I’m not saying anything new when I say we in the west have become a culture of ‘entitlement’. Simply because we want something, we should have it; and we should have it when we want it and how we want it. When things don’t work out the way we want them, we hear the cry of, ‘you can’t do this to me, I’m a —-‘( and enter your culture, nationality, position, rank etc. here). Our convenience, our comfort, and our entertainment is paramount – whatever is happening to others or being suffered in other places is secondary. We are entitled to the good life because we are used to the good life; whether we’ve worked for it or not, we deserve it (at least that’s the constant message we hear from the media). This sense of entitlement appears to be the majority opinion.
Our Gospel today picks up where it left off last Sunday. Last week ended with Jesus quoting Isaiah that the Messiah would bring good news to the poor and the oppressed, and that He was the fulfillment of that prophecy. This week, we hear the rest of that story, as the passage begins with Jesus’ Messianic claim, and the response of those receiving that message.
The majority in the synagogue in Nazareth appears to have agreed on the traditional view of the Messiah; a religious, political and military ruler for Israel, who would lead Israel out of oppression, and through a display of power, place Israel above the other nations. The Messiah was for Israel and Israel alone. Israel was ‘entitled’ to the Messiah, through no effort on Israel’s part. God was their personal property.
Imagine that view compounded in this setting by the suggestion that, if Jesus is the Messiah, and he is from Nazareth, then Nazareth holds a special position – ‘the hometown of the Messiah’ if you will. Those in the synagogue of Nazareth, for a few moments, might have considered themselves the most entitled of all!
But Jesus makes it quite clear the majority opinion is not God’s opinion; that the popular vote has nothing to do with how God works and moves and acts among us; that the Messiah is come for all people, not just Israel. He uses two examples – one of Elijah ministering to a gentile widow, and the other of Elisha healing a Syrian soldier – and by the examples he uses, Jesus tells the people in the synagogue that even the ‘enemies’ of Israel, and the Gentiles, are included in the Kingdom of God; that no one has a privileged claim; that no one is ‘entitled’ to the Kingdom just because they think they should have it.
God does not rule by popular vote; God does not move and act based on human wisdom. God does not submit to majority opinion.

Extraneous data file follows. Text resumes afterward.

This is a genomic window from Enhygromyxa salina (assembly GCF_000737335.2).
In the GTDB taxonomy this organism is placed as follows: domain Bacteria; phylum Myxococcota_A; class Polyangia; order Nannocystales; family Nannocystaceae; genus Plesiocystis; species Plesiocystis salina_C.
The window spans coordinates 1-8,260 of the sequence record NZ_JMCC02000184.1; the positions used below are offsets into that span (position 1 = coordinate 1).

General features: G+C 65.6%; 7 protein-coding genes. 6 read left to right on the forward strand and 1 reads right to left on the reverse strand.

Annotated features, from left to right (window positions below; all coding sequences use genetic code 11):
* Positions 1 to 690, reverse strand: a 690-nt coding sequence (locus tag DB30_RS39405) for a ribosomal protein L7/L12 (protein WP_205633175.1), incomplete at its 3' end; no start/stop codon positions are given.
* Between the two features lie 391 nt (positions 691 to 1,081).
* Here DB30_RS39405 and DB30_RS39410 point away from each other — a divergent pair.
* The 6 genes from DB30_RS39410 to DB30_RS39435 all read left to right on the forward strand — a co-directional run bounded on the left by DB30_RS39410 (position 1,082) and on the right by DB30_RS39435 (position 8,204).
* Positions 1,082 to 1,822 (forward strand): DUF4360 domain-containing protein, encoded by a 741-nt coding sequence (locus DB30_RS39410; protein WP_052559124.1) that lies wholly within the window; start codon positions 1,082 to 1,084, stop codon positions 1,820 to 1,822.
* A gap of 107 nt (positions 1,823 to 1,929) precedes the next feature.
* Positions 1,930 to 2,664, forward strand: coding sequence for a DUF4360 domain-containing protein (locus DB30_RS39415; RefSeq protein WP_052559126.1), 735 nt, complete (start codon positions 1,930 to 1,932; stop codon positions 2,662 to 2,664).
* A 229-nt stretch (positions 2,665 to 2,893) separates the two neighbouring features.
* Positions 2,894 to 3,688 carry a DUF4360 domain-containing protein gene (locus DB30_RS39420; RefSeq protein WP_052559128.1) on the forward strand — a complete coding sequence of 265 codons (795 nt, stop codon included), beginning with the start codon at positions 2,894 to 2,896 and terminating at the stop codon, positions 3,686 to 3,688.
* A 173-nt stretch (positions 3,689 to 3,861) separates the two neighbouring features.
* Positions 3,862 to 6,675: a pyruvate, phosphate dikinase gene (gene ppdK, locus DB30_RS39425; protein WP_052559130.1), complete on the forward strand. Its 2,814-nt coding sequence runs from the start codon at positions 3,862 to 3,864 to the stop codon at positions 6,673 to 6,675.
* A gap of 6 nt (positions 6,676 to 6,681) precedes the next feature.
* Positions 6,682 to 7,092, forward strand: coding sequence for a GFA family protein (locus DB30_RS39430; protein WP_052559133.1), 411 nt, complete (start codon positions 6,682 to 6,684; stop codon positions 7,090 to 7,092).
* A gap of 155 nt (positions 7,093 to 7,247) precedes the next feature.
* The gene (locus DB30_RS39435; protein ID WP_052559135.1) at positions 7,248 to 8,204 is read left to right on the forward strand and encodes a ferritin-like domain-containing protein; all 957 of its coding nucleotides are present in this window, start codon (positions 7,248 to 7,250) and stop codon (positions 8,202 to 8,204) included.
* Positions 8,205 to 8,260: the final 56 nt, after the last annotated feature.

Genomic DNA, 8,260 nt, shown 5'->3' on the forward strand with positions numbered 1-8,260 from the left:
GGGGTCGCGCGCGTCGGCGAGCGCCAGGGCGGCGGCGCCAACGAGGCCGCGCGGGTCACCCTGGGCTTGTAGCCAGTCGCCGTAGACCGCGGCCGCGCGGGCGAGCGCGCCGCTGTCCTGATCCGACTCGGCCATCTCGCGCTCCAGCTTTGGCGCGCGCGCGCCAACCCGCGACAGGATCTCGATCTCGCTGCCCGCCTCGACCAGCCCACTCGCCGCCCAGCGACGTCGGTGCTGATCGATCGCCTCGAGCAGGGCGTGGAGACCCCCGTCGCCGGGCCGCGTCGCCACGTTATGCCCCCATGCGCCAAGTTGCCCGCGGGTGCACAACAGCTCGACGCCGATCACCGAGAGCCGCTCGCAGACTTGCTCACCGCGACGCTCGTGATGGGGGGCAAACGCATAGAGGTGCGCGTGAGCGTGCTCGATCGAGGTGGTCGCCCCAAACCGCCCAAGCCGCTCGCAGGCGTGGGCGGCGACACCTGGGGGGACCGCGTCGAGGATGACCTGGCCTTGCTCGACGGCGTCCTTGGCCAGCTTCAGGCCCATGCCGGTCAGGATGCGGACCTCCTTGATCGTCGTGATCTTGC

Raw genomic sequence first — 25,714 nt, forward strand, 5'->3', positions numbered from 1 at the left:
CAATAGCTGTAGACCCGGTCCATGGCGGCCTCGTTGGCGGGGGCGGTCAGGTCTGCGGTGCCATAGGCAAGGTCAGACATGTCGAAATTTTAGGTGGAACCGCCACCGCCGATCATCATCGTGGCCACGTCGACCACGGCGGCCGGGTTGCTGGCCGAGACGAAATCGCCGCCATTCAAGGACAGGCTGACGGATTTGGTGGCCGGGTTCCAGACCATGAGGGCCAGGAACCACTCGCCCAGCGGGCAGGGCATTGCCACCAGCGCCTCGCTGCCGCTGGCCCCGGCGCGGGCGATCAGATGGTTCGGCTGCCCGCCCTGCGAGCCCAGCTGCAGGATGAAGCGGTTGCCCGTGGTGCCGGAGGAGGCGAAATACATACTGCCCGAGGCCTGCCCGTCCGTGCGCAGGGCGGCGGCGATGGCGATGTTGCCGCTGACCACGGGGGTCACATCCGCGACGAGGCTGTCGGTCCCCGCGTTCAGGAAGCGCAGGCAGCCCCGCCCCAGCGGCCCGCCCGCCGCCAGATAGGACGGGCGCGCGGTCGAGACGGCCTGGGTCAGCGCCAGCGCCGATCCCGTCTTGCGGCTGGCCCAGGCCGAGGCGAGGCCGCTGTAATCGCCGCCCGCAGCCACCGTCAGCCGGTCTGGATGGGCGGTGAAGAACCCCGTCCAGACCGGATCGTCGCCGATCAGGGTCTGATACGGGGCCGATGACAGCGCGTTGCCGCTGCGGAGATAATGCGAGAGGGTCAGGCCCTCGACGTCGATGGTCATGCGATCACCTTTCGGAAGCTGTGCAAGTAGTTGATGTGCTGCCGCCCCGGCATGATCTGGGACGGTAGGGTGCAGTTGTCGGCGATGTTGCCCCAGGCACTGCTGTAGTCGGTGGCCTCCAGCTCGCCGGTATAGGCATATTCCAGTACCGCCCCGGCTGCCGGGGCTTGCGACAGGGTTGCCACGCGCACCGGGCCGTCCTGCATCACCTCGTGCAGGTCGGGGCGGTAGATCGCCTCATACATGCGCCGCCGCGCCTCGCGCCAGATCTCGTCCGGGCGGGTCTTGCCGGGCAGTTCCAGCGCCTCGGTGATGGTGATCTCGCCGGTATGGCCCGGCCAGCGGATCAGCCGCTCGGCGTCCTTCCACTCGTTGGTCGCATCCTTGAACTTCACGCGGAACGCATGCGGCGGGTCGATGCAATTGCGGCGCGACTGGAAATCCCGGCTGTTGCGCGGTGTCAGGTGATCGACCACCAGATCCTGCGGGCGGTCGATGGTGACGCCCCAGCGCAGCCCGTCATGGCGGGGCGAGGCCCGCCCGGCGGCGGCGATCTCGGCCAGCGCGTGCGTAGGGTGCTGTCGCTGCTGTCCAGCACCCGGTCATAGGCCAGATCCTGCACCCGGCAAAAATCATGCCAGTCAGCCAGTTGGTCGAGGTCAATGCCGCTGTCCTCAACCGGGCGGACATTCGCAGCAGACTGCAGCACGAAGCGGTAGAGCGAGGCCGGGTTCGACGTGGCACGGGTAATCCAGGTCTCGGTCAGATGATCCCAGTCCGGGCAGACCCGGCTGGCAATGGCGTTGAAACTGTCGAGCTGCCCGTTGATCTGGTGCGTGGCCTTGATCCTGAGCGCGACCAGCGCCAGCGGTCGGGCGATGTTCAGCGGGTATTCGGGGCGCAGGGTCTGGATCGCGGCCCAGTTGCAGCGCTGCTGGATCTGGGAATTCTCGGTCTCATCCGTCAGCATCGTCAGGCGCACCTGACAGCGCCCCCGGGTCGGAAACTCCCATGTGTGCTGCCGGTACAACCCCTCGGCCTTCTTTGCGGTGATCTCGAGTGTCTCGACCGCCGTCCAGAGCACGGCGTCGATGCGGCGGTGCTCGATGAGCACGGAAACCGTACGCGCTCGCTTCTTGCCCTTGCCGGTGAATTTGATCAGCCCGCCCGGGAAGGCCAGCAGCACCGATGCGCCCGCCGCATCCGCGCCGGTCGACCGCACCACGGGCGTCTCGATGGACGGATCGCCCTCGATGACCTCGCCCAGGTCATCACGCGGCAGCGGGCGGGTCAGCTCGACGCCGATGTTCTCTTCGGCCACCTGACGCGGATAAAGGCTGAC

And we see the reaction to Jesus making this point; in six short verses, the atmosphere changes from ‘all spoke well of him‘ to being filled with rage to the point of wanting to kill him.
We see this repeated often enough in the accounts of Jesus’ life; people like hearing his message of love and the kingdom – but as soon as his message is different from what they expect or what the majority wants, the crowds turn on him. Think of the bread of life discourse in John’s gospel when he says ‘eat my flesh’ and everyone except the apostles stop following him because his teaching is ‘too hard’. Think of the passion story, when he is welcomed as a hero into Jerusalem, and then less than a week later he is handed over to be crucified. As soon as Jesus’ teaching challenges people, they become hostile.
This same theme plays itself out today; when people say ,’why doesn’t the Church just get with the times?’, they are really saying ‘why doesn’t the Church change her teaching to suit my lifestyle, instead of the other way around.’ Everyone loves to hear the Church speak about love (as in our second reading, the most popular wedding reading by far from 1st Corinthians. They forget that at the center of the writing about ‘love’ that it states that love ‘does not seek its own interests‘). But as soon as the Church, living out her mission, speaks on how to express that love, by following the Commandments and the Gospel; in her teaching on abortion, euthanasia, marriage, family, on social justice, the sacraments; in all of these and so much more, the Church always runs up against ‘modern thought’ or ‘popular opinion’ and is just as vilified and rejected by followers of ‘human wisdom’ as Jesus was in that synagogue in Nazareth.
As followers of Christ, we shouldn’t concern ourselves with popular opinion or human wisdom when it comes to our relationship with God and with each other. The only view that matters is God’s; and rather than assuming His love is our property or entitlement, perhaps we should turn that view around.
We should be seeing our love for God as His property, His entitlement; asking God how we can grow closer to Him, rather than giving our list of demands.
With that view, we can’t help but surrender to God. We can’t help but experience His love. We can truly live that love described in that first letter to the Corinthians; we too will bear all things, believe all things, hope all things, and endure all things for God and each other.
Because His love is not an entitlement.
It’s a gift.
Praised be Jesus Christ, now and forever!